Outside of Joshua, consider the various boys who come with Elliott to Nilbog. Arnold chases after and tackles to the ground a strange girl. He goes with her to a church of all places, and for what, if not sex? This is an 80s film and they're two teenagers wandering off alone, after all. There, she is transformed by the experience and eaten. Back to the sex metaphors, I guess. And he is also transformed, and there is (a) pot involved. They both end up dead. Drew, seeing there is no food in the RV, runs into town--but not before complaining to Brent and Elliott who are in bed together--and sure it's a police car that offers him a ride, but getting into a car on the side of the road? If that ain't some hippie liberal practice, I don't know what is. Brent is seduced by a woman he doesn't know and invites her into the RV, and she drowns him in popcorn, because the mixed metaphor of slasher-film-conservatism and movie-audience-consumerism needed to be played out more explicitly. Their hedonistic TV trip into the country ends with a lot of death (just like any slasher film might).
Caption: All that's missing is the joint in his hand.
But, let us come back to the vegetarian thing, specifically. Explicitly, this film is about vegetarian goblins trying to turn a nice, wholesome American family away from eating meat. Joshua consumes bologna to "defeat" them. It's a bit of a mixed bag in terms of its politics. It plays the mindless communism of the goblins as the horror, but lets the sexually active Elliott and Holly escape. It latches onto tradition with Grandpa Seth and his storytelling, but almost exclusively rejects the conservatism of farming by embodying it in the murderous town of Nilbog. It puts the explicitly pagan Creedence into an old chapel, but has the more obvious minister preach in what seems to be an old warehouse. But, imagine that sermon as something literal, giving all those preachy vegan types a place to hang out together that isn't Whole Foods. And imagine if all the vegetarians were marked, as those in Nilbog are, with moles shaped like clover leaves. Echoes of both the biblical Mark of the Beast and some holocaustal armbands, marking those who are different so they might be sacrificed.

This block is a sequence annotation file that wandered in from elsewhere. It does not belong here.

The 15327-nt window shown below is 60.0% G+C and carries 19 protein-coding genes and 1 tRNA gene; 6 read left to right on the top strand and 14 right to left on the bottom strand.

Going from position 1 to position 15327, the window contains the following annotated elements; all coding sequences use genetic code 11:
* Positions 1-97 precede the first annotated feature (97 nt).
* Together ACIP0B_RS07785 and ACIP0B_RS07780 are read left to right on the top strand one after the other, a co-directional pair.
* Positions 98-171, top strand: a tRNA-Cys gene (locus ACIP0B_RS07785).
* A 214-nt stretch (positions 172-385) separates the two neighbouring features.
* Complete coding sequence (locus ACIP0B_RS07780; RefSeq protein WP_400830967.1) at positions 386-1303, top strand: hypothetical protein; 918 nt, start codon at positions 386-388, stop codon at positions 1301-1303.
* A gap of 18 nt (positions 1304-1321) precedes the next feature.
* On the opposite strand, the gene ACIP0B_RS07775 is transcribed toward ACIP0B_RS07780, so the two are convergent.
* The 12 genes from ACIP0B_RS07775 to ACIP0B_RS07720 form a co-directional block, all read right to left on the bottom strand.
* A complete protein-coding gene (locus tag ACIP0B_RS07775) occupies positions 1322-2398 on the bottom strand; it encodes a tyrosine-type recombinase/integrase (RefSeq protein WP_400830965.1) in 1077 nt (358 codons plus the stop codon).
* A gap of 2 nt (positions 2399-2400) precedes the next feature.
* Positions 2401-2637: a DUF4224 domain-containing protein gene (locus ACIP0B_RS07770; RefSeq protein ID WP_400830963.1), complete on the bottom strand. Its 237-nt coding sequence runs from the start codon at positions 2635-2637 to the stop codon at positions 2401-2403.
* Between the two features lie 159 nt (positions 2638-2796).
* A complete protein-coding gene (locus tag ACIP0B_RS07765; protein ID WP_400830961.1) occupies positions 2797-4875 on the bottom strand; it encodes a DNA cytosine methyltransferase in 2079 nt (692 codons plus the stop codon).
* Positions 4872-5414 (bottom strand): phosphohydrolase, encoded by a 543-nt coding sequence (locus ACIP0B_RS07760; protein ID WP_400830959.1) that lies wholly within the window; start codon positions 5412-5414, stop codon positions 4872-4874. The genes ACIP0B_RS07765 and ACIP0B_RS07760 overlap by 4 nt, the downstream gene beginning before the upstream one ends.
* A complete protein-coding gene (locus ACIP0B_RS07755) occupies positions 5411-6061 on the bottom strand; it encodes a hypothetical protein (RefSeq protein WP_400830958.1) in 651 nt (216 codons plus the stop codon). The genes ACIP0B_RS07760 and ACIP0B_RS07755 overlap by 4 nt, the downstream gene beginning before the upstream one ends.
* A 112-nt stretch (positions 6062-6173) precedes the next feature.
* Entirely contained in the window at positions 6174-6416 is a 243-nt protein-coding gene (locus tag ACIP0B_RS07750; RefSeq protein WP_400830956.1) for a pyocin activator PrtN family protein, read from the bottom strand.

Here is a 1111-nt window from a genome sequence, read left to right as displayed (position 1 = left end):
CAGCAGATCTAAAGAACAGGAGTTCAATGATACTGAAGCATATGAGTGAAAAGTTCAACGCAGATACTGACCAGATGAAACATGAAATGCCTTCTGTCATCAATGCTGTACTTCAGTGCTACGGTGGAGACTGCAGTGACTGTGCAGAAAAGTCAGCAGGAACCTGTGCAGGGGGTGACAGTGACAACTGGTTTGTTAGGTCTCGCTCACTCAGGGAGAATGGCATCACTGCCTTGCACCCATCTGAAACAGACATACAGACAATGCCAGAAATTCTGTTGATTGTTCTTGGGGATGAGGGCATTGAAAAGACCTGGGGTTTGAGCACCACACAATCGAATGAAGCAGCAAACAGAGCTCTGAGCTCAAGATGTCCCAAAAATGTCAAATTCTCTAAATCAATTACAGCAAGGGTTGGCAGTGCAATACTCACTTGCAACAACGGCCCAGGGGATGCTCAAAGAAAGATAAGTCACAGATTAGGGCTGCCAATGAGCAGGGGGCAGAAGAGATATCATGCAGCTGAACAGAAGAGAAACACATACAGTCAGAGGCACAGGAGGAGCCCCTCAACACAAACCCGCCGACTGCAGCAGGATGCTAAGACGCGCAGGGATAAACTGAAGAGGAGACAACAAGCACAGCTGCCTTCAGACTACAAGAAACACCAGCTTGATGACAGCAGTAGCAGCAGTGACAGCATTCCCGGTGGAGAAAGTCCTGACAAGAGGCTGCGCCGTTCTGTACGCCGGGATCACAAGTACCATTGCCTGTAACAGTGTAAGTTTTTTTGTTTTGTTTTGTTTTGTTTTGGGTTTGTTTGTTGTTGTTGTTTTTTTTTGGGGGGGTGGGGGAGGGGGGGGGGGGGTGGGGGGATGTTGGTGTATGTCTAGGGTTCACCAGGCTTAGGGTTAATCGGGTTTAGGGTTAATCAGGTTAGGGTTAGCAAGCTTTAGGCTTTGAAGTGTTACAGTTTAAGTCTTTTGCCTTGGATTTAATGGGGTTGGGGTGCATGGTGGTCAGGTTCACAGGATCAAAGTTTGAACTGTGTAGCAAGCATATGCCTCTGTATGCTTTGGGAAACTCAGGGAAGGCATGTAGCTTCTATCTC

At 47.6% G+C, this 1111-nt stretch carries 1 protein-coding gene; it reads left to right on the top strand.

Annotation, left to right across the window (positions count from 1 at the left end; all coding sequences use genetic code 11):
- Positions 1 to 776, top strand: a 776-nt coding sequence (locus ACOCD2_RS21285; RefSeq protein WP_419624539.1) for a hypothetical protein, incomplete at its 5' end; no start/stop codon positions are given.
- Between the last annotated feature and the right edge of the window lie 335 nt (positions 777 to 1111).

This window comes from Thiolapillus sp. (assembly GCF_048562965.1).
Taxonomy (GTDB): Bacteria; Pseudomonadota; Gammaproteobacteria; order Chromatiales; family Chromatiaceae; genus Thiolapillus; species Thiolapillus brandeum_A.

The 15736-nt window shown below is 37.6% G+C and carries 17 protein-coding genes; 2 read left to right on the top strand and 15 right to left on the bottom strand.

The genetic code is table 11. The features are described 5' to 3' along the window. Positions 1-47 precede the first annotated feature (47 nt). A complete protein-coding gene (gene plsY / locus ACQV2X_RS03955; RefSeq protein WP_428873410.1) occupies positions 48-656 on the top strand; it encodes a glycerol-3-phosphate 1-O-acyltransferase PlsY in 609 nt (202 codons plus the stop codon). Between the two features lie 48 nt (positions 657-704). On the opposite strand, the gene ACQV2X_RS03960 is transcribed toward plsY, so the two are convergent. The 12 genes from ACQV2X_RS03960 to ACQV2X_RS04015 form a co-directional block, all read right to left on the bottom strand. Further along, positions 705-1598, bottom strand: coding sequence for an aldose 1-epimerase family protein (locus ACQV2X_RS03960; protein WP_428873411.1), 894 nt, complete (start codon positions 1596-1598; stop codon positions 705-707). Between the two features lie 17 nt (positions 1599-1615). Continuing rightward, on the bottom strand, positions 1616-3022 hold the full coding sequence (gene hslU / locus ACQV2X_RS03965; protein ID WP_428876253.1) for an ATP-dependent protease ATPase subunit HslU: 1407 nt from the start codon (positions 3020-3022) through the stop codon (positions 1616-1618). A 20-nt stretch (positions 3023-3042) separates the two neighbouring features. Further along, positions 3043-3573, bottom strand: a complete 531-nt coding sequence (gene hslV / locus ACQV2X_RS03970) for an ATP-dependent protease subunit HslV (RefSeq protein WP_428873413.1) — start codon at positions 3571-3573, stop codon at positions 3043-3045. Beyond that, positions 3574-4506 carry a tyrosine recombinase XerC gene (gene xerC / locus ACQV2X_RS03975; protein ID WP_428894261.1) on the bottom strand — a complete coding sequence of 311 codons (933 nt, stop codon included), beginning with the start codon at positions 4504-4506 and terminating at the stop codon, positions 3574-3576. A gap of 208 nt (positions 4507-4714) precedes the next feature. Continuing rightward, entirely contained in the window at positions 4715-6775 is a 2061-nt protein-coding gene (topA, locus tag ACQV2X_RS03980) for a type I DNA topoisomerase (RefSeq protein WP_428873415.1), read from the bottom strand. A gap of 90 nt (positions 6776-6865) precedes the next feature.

What you eventually get in Troll 2, with its strained, and mixed, metaphors, is a film celebrating the Waits family for their urge to consumerism, their urge to carnivorism, but also their independence from religion... At least, the latter fits with the minister. But, while he visibly resembles a religious leader, it is Creedence who more explicitly represents religion--paganism. So, the vegetarianism that so pissed off Rosella Drudi goes hand in hand with paganism and the vegetarian indoctrination party that ends act two is the greatest of horrors. Except, farming, living off the land, can represent both the hippie Left and the Middle America Right. And, the conservative, down home churchy visuals stand out more than Creedence's Druid-ness. Had the filmmakers settled on a more consistent set of visuals, the message might be more clear. But, what is clear is that Troll 2 is about the battle between Right and Left; between urban materialism and rural idealism; between Christianity and paganism; between carnivorism and vegetarianism; between hedonism and good proper, wholesome living. And maybe the Waits winning (for the most part) is a warning. Or maybe the reappearance of the goblins afterward is the warning. It's hard to be sure. And that, really, is the only flaw in Troll 2.
Also the bad acting, the bad script, and the nonsensical premise. But, that's a given.